Music Programs are Not Luxuries

Music is embedded in human DNA; it’s the universal language. Yet, our current education system devalues it by eliminating or severely cutting school music programs. School administrators are often focused on short-term budget matters, not the long-term benefits of music on student academic achievement and cognitive skills.

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Neurobiologists Nina Kraus and her colleagues at Northwestern University’s Auditory Neuroscience Laboratory published a study in the Journal of Neuroscience. Their research showed that kids who took music lessons for two years not only got better at playing music; they found that musical training improved cognitive skills and helped kid’s brains process speech.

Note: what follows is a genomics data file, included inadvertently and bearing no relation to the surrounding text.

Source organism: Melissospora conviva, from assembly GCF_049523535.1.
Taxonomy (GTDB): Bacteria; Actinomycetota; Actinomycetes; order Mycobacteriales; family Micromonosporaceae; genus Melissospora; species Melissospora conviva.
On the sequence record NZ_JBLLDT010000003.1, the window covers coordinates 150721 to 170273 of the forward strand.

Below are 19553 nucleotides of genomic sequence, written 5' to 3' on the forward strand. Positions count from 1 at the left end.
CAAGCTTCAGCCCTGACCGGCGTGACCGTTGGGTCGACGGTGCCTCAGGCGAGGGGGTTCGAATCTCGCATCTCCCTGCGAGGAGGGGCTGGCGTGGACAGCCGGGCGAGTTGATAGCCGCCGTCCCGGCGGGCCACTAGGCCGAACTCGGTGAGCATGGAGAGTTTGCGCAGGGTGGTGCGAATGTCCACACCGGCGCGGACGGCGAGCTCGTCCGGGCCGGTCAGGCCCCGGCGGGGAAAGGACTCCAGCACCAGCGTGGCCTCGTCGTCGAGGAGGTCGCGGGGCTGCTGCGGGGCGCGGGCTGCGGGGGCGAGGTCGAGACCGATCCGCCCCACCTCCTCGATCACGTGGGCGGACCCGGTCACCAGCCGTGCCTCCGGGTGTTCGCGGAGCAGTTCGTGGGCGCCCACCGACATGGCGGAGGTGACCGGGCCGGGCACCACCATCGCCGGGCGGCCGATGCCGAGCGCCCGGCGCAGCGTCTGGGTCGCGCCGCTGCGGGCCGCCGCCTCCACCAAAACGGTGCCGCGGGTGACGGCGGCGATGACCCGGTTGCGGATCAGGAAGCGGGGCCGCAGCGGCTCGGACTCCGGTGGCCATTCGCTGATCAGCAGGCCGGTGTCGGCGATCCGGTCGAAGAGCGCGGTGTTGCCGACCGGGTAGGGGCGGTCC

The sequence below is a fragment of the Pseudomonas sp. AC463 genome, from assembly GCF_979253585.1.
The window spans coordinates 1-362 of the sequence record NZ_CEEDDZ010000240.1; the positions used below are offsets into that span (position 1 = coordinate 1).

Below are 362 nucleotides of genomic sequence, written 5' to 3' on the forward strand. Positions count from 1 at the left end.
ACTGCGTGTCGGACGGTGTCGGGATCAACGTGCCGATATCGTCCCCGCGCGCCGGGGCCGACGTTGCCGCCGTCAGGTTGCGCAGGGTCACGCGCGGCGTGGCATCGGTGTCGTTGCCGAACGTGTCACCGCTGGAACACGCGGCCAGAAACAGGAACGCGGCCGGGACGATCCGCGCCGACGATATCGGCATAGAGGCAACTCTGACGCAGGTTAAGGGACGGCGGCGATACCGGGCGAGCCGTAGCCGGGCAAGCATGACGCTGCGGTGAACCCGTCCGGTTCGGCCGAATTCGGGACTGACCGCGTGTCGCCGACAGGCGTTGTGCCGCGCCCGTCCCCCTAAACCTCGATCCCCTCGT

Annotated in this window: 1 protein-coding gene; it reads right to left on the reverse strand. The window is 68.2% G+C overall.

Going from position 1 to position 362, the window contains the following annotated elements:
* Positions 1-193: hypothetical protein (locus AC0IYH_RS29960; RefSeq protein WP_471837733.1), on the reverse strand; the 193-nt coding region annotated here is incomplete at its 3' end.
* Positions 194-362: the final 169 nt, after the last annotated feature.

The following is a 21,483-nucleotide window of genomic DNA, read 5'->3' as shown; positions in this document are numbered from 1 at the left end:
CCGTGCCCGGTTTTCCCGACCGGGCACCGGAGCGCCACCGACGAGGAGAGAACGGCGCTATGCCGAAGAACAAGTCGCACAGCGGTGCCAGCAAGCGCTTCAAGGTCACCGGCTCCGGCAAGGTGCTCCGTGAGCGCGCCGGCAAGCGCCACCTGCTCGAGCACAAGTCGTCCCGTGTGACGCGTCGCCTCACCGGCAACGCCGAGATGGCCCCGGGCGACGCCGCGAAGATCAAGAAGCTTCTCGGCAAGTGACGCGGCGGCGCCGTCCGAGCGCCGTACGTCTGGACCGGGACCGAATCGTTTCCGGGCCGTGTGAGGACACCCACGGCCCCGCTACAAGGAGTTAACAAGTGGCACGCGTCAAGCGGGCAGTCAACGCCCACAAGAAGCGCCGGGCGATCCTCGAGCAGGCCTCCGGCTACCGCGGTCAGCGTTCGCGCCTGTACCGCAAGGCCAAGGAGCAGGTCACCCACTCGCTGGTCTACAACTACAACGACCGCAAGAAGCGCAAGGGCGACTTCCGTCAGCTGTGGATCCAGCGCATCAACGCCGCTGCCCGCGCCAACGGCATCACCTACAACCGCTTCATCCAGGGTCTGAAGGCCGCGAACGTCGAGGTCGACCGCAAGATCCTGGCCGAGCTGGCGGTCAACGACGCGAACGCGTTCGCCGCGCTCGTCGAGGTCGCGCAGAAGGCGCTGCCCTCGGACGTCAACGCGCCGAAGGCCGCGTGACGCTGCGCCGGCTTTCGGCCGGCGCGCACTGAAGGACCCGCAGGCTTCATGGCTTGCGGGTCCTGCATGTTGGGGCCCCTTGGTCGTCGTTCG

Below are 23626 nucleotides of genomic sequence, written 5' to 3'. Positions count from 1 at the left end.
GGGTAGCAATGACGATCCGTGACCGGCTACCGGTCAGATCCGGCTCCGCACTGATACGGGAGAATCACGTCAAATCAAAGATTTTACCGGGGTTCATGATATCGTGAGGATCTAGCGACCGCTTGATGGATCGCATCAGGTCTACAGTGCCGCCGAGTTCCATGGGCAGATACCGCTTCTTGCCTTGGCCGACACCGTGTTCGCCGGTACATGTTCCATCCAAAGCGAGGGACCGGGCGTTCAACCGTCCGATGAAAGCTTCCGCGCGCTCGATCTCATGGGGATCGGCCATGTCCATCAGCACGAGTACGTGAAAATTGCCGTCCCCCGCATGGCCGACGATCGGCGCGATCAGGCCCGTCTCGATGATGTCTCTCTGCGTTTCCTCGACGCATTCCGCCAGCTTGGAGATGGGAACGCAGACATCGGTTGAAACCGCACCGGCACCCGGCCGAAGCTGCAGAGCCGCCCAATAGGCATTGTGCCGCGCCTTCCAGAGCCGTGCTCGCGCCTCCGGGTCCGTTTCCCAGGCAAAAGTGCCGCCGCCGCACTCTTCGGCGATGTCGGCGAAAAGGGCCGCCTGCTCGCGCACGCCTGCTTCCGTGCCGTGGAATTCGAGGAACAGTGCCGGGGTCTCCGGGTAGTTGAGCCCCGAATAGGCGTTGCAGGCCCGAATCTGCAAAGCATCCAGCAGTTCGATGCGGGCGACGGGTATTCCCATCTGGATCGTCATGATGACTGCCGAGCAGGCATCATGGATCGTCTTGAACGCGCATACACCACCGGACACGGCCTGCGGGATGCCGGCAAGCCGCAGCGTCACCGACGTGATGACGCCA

The study took place at Harmony Project in Los Angeles, a nonprofit after-school program that teaches music to children in low-income communities. This area of Los Angeles is a high-crime neighborhood with a high fertility rate. Consequently, there are a lot of little kids with nothing to do after school. Harmony Project was founded to help keep at-risk kids safe and out of trouble. Being involved in music reduced the negative factors of their neighborhood.

Music programs build better brains, so let’s start supporting them. Evidence-based science shows that these programs help kids get better grades and improve social skills, which will carry over into a more functional life. Musical training is not just a luxury.  Taxpayers can also save a lot of money on juvenile incarceration and behavior problems. So, let’s take the long-view and encourage our school administrators and legislators to support music programs.

“Civilization ends at the waterline. Beyond that, we all enter the food chain, and not always right at the top.” – Hunter S. Thompson

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